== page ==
Injury Prevention for the Weekend Warrior

 In Running

injury prevention

Working in a popular sports practice I often get asked if I treat a lot of elite athletes and the answer is not often…I mainly see weekend warriors. Weekend warriors are those of us that have to squeeze our training in before and after work and then run about on the weekend like a bull at a gate and show up to work on Monday looking like we have been hit by a semi-trailer. Being a weekend warrior is a constant juggling act between relationships, family, work, training and social life. Sound familiar? If so below are some handy hints ( 5 in fact) on how to reduce your chance of running, swimming, climbing, biking or lifting your way into an injury this summer!

Weekend warriors are those of us that have to squeeze our training in. #performbetter @pogophysio Click To Tweet

1. Load, Load, Load

If you have ever been to a physio with a tendon problem you will be all too familiar with the word load. Load refers to the volume or intensity of force/stress we put on something. Load can refer to time under tension, weight, speed, changes to surfaces…etc. Possibly 60% of the injuries I see as a sports Physio could have been prevented by better controlling the load we put our bodies under. One of the biggest mistakes that I often see is when people put too much load too quickly through tissue and don’t allow it time to adapt. An example of this would be not running all winter and heading out in spring for a 15km run because that’s what you could do last April.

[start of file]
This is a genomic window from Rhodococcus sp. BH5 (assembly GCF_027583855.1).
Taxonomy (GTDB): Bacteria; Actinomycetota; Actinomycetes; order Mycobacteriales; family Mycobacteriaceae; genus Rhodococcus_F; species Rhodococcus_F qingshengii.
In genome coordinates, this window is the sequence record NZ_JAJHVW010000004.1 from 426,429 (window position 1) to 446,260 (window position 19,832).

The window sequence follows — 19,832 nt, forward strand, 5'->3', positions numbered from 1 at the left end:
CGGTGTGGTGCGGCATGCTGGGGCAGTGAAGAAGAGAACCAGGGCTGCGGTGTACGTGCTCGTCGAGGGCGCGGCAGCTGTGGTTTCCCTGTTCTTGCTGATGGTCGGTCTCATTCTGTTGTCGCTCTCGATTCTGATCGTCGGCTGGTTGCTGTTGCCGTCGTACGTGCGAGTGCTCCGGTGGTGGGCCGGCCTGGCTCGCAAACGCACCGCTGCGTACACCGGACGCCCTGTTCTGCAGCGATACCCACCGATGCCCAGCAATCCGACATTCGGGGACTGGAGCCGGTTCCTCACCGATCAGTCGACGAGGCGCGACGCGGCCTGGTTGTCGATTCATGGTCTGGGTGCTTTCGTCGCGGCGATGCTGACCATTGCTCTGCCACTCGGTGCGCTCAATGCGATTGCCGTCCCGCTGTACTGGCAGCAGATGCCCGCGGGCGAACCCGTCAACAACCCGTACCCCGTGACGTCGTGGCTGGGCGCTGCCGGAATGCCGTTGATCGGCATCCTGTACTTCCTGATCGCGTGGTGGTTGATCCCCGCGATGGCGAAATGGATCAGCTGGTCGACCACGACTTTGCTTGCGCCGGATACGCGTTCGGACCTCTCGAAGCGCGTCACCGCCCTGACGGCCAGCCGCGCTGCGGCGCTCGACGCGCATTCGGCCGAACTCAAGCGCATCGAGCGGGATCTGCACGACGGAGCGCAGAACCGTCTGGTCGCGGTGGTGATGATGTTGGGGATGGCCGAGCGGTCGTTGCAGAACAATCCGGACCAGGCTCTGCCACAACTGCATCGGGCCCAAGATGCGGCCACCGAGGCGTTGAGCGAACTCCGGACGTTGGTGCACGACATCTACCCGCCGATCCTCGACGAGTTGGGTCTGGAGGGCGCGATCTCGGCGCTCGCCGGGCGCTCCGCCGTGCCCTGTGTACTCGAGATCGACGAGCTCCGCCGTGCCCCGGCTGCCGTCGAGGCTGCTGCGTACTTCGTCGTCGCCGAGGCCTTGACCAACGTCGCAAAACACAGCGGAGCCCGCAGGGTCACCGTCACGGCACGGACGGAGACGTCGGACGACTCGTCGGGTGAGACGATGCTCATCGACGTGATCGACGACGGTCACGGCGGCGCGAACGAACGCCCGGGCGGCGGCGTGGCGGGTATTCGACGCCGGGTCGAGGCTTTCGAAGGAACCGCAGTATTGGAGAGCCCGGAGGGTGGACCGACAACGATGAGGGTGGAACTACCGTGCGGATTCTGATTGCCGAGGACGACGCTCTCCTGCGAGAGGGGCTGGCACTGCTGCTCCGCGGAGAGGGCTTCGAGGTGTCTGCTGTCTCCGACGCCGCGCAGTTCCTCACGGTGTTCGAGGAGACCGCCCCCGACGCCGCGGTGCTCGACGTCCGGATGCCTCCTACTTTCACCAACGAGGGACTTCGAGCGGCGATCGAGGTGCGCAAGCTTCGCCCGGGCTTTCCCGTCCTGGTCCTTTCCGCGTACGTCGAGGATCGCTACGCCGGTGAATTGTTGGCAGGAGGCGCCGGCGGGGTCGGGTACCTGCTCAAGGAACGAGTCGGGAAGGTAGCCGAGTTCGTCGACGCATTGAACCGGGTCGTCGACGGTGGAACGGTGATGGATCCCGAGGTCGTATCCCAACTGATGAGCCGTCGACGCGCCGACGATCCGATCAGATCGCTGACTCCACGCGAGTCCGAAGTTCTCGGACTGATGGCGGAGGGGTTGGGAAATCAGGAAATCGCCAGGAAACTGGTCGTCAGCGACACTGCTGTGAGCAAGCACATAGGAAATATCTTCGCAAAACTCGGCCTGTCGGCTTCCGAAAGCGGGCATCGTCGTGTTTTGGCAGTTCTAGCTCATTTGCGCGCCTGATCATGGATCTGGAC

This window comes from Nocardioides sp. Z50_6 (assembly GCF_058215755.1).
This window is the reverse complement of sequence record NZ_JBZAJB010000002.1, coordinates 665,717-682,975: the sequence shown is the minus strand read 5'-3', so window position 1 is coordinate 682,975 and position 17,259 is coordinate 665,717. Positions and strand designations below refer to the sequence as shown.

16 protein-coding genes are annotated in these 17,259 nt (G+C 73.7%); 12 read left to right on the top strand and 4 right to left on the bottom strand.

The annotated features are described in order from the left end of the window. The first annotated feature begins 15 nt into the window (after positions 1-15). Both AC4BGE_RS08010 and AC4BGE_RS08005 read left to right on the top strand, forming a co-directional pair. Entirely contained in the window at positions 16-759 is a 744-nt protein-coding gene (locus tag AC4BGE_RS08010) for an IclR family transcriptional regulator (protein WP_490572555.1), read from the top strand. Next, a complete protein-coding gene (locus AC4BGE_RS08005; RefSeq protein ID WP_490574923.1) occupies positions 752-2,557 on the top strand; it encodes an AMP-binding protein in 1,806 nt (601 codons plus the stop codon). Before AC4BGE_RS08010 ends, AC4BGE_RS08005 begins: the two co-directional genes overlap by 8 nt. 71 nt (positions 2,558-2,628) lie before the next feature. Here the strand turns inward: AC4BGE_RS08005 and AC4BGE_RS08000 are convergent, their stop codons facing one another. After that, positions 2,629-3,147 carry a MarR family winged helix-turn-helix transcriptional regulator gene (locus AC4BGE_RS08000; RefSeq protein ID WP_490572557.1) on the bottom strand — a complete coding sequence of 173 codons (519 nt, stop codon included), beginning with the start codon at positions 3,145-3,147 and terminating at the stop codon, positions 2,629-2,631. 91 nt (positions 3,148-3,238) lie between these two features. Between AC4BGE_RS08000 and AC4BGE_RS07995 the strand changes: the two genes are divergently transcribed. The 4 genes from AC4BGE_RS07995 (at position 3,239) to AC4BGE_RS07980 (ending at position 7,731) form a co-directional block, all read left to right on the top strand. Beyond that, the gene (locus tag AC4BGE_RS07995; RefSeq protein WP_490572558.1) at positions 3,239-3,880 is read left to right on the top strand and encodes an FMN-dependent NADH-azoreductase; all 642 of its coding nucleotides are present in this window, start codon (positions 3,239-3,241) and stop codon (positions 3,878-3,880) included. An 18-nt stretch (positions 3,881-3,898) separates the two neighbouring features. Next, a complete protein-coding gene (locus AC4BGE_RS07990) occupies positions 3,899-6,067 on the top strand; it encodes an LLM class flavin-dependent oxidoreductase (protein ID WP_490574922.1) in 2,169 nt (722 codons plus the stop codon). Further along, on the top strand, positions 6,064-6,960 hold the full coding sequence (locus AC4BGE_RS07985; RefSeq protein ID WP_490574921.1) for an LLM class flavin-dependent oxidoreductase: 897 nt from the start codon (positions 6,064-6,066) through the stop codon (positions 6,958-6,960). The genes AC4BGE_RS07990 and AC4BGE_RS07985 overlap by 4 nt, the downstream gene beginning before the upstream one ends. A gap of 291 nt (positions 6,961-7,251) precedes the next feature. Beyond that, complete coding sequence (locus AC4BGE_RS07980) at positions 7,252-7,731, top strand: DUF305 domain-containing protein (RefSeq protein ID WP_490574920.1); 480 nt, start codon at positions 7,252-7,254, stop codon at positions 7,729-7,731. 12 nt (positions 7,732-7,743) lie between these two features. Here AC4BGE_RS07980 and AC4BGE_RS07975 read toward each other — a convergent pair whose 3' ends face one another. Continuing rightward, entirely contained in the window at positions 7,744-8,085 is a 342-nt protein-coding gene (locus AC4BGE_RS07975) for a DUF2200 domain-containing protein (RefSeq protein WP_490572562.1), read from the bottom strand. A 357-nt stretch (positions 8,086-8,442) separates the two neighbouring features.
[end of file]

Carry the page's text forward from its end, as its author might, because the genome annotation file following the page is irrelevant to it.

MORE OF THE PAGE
Unfortunately this approach to training does not allow the tissues in our body time to adapt and change to cope with the new levels of load. A better approach might be starting off with a 3-5km run and gradually make the distance longer by a km every week. Tendons (which attach muscles to bones) are particularly slow at adapting to load and often only tolerate a 5-10% increase in load every 3-5 days. Subsequently tendon problems are usually one of the first injuries to present with a sudden increase in load. A safe way to get back into training when you have been out for a while is to start off slow and very gradually ease your way into it, roughly 5-10% increases every week.

Start off with a 3-5km run and gradually make the distance longer. #performbetter @pogophysio Click To Tweet

2. Rest and Recover

Rest is one of the most powerful means of promoting general health and preventing injury. You always hear people say it was on that last run down the mountain, or my last wave before I was going to come in. Injuries often happen when we are tired or unwell, and our bodies aren’t functioning at their optimum level. In elite sports there are lots of different ways that an athletes health is monitored however most of us don’t have access or energy to study ourselves this closely. Subsequently it is important to monitor how you feel on a day to day basis and adjust your activity levels accordingly. Some helpful hints include skipping or tapering back training if you have had a late night or not enough sleep, if everyone in your family is sick, if you’re unwell or even a bit sniffly, under a lot of stress and pressure at work or are having relationship of family issues.